Collins says she's working with other GOP senators to allow impeachment witnesses

Sen. Susan CollinsSusan Margaret CollinsGraham's COVID-19 'breakthrough' case jolts Senate The Hill's Morning Report - Presented by Facebook - Senate finalizes .2 trillion bipartisan infrastructure bill Schumer: Democrats 'on track' to pass bipartisan deal, .5T budget MORE (R-Maine) on Friday said that she is working with a group of Republican senators to allow for both President TrumpDonald TrumpMajority of Americans in new poll say it would be bad for the country if Trump ran in 2024 ,800 bottle of whiskey given to Pompeo by Japan is missing Liz Cheney says her father is 'deeply troubled' about the state of the Republican Party MORE's legal team and the House managers to be able to call witnesses during the impeachment trial.

Collins told the Bangor Daily News that she is working with a "fairly small" group of senators to ensure that an initial resolution on the trial rules allows for witnesses.

“I am hopeful that we can reach an agreement on how to proceed with the trial that will allow the opportunity for both the House and the president’s counsel if they choose to do so,” she said.

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Collins declined to say how many Republicans she is working with, but argued that her colleagues should be "completely open to calling witnesses.”

The initial resolution that set out the process for former President Clinton's 1999 impeachment trial did not include a deal on calling specific witnesses. Instead, it laid out how Clinton's legal team and House managers could ask for witnesses as part of the trial.

The 1999 rules specified that after an initial phase of the trial, which included opening arguments from both sides and questions from senators, it would be "in order to make a motion to subpoena witnesses and/or to present any evidence not in the record."

A second resolution that passed along party lines during the 1999 trial subpoenaed three witnesses for closed-door depositions.

Senate Republicans are currently negotiating the specifics of the rules for Trump's trial after Senate Majority Leader Mitch McConnellAddison (Mitch) Mitchell McConnellOn The Money: Trump asks court to block release of tax returns to Congress | Private sector adds 330K jobs in July, well short of expectations Senate panel advances first three spending bills McConnell lays out GOP demands for government-funding deal MORE (R-Ky.) said he had the votes to start the trial without a deal on specific witnesses.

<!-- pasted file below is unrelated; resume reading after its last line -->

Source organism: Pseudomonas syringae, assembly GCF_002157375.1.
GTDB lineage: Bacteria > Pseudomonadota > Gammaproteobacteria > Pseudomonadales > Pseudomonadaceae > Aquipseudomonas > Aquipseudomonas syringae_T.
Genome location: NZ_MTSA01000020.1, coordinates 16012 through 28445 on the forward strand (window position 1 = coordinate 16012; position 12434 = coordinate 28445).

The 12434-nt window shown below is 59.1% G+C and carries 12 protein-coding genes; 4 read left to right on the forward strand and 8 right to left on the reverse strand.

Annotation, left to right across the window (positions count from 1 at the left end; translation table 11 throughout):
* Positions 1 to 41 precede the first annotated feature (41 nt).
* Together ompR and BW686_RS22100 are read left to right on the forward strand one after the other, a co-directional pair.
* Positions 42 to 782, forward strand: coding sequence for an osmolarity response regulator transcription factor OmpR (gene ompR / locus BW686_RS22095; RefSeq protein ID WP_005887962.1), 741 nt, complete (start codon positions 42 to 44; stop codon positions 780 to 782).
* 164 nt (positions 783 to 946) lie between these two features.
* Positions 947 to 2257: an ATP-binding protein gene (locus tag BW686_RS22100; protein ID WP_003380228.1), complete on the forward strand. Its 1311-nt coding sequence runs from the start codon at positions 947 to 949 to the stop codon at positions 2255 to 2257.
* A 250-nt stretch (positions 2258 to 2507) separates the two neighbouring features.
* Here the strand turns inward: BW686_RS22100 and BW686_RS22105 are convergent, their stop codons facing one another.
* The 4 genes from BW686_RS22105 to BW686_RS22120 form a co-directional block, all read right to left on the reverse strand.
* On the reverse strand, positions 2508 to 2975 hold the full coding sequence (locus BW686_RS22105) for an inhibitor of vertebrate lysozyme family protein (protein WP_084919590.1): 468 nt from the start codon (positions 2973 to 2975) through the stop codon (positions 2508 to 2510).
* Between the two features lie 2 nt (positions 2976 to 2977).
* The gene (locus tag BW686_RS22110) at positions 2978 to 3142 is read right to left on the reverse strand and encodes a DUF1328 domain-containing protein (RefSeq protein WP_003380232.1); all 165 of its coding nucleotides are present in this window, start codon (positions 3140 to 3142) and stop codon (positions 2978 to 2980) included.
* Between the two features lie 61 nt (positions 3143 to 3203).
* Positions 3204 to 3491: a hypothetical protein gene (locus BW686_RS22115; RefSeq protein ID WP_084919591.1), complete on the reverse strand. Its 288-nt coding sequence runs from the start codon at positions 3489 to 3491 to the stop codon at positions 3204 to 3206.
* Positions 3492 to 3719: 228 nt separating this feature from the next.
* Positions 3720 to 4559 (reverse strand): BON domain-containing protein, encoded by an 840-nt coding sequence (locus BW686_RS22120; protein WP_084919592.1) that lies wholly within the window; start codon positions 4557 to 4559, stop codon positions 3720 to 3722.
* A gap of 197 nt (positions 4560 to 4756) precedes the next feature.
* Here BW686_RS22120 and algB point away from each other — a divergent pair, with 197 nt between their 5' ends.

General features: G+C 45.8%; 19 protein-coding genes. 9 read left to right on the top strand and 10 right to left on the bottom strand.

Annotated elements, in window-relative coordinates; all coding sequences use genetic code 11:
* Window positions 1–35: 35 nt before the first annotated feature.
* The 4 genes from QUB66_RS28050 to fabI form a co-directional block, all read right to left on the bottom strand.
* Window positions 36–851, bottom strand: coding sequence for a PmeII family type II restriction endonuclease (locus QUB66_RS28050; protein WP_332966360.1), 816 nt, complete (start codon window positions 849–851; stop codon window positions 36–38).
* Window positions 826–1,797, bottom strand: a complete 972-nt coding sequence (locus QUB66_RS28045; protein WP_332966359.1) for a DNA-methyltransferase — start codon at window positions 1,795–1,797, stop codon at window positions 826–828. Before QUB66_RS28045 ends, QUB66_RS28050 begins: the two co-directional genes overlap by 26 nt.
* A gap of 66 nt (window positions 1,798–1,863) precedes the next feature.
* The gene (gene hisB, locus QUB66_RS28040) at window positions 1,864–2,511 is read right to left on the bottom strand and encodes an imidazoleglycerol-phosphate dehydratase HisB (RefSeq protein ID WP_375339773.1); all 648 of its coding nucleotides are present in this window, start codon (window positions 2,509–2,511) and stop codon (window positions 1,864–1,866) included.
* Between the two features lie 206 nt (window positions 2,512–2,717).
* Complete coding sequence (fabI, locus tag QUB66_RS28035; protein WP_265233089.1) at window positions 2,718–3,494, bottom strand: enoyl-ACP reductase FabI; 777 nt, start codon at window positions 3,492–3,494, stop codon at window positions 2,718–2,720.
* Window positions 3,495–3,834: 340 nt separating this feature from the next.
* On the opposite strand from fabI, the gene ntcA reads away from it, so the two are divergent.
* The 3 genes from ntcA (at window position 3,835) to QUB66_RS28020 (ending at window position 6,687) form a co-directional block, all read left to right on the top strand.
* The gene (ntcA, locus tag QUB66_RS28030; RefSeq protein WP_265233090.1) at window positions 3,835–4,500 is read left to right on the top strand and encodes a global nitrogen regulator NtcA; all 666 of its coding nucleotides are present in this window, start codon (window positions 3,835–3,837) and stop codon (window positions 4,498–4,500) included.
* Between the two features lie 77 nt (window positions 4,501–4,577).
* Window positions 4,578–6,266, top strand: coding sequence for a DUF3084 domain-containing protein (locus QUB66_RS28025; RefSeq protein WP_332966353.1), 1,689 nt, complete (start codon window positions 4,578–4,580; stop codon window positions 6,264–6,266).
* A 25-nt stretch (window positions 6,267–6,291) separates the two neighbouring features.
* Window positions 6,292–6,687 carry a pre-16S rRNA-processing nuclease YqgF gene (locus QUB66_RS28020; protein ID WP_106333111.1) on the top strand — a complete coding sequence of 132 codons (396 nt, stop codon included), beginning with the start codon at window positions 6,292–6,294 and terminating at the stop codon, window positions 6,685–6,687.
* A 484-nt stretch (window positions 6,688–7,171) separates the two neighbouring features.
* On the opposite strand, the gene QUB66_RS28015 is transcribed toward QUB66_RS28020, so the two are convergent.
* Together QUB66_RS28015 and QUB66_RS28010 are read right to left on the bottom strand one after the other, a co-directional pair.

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Collins has backed that model. While she's described herself as "open" to calling witnesses, she's repeatedly argued that a decision on who, if anyone, should testify should wait until mid-trial.

Collins is viewed as a key swing vote in the impeachment trial. Democrats need four Republicans to vote with them to compel the administration to hand over Ukraine-related documents and to call witnesses, including former national security adviser John BoltonJohn BoltonWant to evaluate Donald Trump's judgment? Listen to Donald Trump Will Pence primary Trump — and win? Bolton: Trump lacked enough 'advance thinking' for a coup MORE and acting chief of staff Mick MulvaneyMick MulvaneyHeadhunters having hard time finding jobs for former Trump officials: report Trump holdovers are denying Social Security benefits to the hardest working Americans Mulvaney calls Trump's comments on Capitol riot 'manifestly false' MORE.

House Speaker Nancy PelosiNancy PelosiLiz Cheney says her father is 'deeply troubled' about the state of the Republican Party 19 House Democrats call on Capitol physician to mandate vaccines Ohio special election: A good day for Democrats MORE (D-Calif.) announced on Friday that the House would send over the articles of impeachment next week, paving the way for the Senate to start its trial.